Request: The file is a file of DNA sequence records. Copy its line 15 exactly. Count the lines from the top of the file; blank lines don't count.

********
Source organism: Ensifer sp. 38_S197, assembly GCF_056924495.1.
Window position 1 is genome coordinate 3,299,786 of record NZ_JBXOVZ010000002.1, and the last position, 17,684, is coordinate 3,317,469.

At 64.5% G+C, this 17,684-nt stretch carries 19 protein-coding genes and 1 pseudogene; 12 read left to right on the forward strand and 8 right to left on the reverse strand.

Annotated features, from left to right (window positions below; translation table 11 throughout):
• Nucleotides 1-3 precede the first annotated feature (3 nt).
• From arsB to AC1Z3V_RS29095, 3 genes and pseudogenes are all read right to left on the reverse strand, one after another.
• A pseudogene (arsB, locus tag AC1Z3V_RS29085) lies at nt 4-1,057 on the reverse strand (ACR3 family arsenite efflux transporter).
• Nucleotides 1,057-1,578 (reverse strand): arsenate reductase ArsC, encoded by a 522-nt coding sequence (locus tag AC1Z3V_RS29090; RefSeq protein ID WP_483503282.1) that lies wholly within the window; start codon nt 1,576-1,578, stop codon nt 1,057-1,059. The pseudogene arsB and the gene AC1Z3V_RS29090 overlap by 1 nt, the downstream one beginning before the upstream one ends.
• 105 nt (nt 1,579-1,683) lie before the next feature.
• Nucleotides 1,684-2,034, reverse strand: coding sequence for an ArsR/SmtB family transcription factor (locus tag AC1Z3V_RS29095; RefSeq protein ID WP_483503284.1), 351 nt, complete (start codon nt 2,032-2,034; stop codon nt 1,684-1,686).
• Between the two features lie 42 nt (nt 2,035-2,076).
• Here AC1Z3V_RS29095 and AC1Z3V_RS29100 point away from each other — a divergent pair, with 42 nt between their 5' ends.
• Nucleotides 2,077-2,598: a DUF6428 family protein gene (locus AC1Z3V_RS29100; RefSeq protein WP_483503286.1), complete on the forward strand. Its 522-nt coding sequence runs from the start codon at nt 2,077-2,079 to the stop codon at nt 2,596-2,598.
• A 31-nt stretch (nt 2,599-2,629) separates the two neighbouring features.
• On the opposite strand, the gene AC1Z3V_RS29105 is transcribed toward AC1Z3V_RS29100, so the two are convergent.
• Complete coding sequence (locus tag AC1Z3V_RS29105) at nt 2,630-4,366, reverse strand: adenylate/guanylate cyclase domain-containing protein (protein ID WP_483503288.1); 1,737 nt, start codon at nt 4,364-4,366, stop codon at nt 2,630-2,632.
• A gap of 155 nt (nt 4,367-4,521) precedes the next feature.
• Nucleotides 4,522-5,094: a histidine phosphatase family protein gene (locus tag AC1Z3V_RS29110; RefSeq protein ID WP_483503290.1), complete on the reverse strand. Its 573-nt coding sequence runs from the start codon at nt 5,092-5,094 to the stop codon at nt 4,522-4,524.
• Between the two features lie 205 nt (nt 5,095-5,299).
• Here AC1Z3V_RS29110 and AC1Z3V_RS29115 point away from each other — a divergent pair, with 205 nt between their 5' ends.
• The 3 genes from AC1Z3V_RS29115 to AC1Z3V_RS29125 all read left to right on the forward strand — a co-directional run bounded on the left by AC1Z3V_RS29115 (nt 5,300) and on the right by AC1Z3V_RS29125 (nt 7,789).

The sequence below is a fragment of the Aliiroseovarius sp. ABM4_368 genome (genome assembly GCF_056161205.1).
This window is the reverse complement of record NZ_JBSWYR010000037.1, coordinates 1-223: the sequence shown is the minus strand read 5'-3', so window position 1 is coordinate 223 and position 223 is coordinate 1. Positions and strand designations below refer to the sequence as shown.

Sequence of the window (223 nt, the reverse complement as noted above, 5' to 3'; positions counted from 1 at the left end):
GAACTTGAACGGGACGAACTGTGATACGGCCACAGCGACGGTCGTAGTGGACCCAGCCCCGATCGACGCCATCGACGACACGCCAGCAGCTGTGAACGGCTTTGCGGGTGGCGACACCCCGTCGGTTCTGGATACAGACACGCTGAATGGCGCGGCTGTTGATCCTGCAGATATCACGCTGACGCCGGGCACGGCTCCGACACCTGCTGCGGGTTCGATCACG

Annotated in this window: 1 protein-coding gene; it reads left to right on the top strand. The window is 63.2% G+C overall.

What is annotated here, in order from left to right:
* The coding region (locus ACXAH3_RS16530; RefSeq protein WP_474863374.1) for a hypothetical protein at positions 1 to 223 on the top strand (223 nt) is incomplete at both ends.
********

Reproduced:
• On the opposite strand, the gene AC1Z3V_RS29105 is transcribed toward AC1Z3V_RS29100, so the two are convergent.